The three points added to the HDPDMs serve to capture the translations and rotations necessary to align the data sets. They do not aid in alignment, but serve as a convenient device to capture the manipulations required to align the data. The points can be added to the data in any convenient location.
Final Precise Alignment
The methods of U.S. Pat. No. 5,546,328, entitled "Method and System for Automated Alignment of Free-Form Geometries" are applied as follows. Consider only the areas of the die set which correspond to the mating surfaces (i.e., those areas that actually touch when the die closes) of the core and cavity dies. An objective function is used which is optimized when the distance between the core and cavity dies in the region of their mating surfaces are zero or slightly positive. Negative distances are penalized in the optimization since penetration of one mating surface into the other is not physically possible.
When the physical die closes, the core die contacts the cavity die so that the die mating surfaces are in direct physical contact. A physical inspection of the dies reveals witness marks on the mating surfaces where this physical contact occurs. The very dark areas in FIG. 4 correspond to where the mating surfaces on the core half of this die set.
Two core/cavity die sets may be used to produce plastic park/turn reflectors for a particular truck line. The die sets are called set A and set C. Although they should be, the parts from the two die sets are not interchangeable, and the manufacturing plant needs to use part bins to sort and store the parts separately. FIG. 2 shows the core portion of die set A while FIG. 3 show the cavity portion of the same die.
The shading of FIG. 4 shows distances between the two parts of the die when die closure has been simulated. Lighter shading indicates greater distance while darker shading indicates less distance. Black indicates areas where the two halves touch. FIG. 5 is basically the same as FIG. 4 but the viewing area has been restricted to the part of the die which controls the part geometry.
FIG. 6 shows the same thing for die set C.
An inspection of FIGS. 5 and 6 shows that there is a significant difference in the geometries of the two die sets in the area of the reflector wall on the right, as indicated by the difference in shading of this area. Parts from die set A are approximately 2.5 mm while parts from die set C are approximately 2.0 mm in thickness. This difference in thickness causes the parts to shrink in different ways when they cool and creates non-interchangeable parts. It is necessary to rework die set C so that it produces parts that are interchangeable with die set A.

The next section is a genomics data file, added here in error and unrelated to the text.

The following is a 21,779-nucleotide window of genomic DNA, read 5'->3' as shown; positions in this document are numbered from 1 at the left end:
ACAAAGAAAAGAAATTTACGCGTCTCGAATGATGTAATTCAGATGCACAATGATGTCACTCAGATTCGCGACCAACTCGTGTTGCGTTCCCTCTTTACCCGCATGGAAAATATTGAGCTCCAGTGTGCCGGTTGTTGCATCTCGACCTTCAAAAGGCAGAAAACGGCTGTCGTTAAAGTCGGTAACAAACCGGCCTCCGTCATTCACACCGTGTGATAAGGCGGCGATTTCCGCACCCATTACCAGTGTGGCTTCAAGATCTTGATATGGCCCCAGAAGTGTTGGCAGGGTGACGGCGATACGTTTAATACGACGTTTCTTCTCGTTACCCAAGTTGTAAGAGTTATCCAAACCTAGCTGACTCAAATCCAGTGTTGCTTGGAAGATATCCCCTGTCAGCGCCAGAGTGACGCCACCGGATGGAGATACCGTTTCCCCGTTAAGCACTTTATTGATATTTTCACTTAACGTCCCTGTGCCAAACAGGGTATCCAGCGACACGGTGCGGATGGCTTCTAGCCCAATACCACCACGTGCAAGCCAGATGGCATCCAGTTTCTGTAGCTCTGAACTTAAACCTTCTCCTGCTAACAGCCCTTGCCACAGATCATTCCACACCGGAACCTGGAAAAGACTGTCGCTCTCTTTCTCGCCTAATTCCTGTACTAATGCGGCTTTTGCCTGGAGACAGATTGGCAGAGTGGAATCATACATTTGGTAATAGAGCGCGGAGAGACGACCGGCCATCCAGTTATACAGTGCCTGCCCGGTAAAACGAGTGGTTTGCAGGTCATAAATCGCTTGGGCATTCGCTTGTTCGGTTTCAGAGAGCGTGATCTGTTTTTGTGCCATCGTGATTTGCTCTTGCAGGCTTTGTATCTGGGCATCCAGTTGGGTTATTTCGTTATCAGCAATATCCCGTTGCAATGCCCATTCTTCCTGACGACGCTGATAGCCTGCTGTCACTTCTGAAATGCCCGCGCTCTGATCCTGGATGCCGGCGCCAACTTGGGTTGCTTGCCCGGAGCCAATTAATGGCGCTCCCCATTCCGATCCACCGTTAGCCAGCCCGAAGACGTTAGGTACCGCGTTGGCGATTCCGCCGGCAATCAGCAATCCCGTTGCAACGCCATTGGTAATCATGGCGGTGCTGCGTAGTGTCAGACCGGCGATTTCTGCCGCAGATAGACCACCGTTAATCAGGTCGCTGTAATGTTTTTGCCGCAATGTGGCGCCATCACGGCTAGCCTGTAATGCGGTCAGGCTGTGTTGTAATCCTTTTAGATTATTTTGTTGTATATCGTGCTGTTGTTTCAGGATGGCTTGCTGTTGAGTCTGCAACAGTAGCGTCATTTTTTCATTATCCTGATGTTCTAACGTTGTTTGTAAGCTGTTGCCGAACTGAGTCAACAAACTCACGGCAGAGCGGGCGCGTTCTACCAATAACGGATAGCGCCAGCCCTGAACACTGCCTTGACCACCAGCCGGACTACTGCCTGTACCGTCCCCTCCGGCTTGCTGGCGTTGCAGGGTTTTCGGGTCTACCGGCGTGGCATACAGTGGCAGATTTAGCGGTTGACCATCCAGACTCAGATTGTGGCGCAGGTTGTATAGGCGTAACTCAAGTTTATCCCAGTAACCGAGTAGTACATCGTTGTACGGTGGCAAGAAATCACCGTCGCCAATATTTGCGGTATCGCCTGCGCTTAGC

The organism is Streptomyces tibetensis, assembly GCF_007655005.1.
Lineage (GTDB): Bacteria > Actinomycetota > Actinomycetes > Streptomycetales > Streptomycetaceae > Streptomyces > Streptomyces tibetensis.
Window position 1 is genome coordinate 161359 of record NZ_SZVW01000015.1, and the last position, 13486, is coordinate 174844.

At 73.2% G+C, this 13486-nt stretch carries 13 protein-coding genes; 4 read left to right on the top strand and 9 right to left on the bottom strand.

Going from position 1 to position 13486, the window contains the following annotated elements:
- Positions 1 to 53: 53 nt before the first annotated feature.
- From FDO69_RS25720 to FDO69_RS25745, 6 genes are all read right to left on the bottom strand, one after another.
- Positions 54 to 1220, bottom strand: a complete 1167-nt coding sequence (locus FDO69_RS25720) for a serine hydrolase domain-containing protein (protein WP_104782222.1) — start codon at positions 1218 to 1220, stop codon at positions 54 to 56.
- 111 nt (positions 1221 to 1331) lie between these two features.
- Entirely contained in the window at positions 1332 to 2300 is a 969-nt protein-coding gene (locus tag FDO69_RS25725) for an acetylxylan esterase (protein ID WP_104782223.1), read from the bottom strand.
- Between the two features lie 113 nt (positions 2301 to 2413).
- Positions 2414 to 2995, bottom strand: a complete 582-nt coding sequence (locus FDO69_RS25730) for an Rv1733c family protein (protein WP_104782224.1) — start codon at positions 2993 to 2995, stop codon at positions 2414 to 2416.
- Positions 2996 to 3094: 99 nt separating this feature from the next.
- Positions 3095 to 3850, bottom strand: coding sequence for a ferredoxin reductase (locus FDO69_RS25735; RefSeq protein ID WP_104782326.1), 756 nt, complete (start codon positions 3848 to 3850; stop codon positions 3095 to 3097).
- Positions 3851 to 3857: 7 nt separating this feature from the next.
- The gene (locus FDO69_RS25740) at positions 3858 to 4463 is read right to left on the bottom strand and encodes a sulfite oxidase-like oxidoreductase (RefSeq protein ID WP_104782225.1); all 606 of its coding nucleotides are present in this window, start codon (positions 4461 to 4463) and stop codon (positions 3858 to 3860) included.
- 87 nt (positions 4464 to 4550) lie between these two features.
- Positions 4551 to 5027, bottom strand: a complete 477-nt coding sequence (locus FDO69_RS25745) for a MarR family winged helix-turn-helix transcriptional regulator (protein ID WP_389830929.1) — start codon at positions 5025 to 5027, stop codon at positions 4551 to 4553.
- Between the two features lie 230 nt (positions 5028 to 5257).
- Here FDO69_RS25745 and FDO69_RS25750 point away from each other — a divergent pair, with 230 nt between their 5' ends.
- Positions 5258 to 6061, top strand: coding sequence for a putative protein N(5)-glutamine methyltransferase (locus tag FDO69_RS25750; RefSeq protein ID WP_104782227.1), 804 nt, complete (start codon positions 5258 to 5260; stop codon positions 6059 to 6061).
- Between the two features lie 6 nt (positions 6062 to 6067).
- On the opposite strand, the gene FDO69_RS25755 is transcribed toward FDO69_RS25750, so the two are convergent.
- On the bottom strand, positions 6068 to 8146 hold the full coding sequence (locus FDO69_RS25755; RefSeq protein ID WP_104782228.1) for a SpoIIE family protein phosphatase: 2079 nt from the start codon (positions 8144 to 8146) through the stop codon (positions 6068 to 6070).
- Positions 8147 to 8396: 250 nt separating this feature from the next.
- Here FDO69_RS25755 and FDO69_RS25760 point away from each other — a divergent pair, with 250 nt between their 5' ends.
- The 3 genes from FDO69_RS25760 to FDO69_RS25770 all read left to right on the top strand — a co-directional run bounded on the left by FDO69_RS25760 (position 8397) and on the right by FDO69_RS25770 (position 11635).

In order to minimize this rework, it is preferable to modify only the cavity portions if possible, since they are less complex than the core portions. By using the methods of U.S. Ser. No. 08/421,725, one can find the transformation which gives the best fit between core A and core C. FIG. 7 shows a comparison of core A to core C produced by this method. This inspection map shows good agreement between the core geometries. If one then applies the transformation obtained by optimizing the fit of the core geometries to the cavity HDPDMs, one obtains an inspection map which displays the differences between the cavities shown in FIG. 8. It is clear from FIGS. 7 and 8 that by reworking only the cavity die half, most of the difference between parts produced by the A and C die sets can be removed. This can be accomplished by recutting cavity die C using the data from cavity die A.
While the best mode for carrying out the invention has been described in detail, those familiar with the art to which this invention relates will recognize various alternative designs and embodiments for practicing the invention as defined by the following claims.
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|U.S. Classification||700/279, 702/40|
|International Classification||G06T17/40, G05D3/00, G06T7/00, G01B11/24|
|Cooperative Classification||G06T2207/10028, G06T7/0006, G06T2207/30164, G06T19/00, G01B11/24|
|European Classification||G06T7/00B1D, G06T19/00, G01B11/24|
|Nov 20, 1995||AS||Assignment|
Owner name: FORD MOTOR COMPANY, MICHIGAN
Free format text: ASSIGNMENT OF ASSIGNORS INTEREST;ASSIGNORS:SMITH, GREGORY HUGH;EBENSTEIN, SAMUEL EDWARD;KIRIDENA, VIJITHA SENAKA;REEL/FRAME:007740/0217
Effective date: 19950921
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Owner name: FORD GLOBAL TECHNOLOGIES, INC., MICHIGAN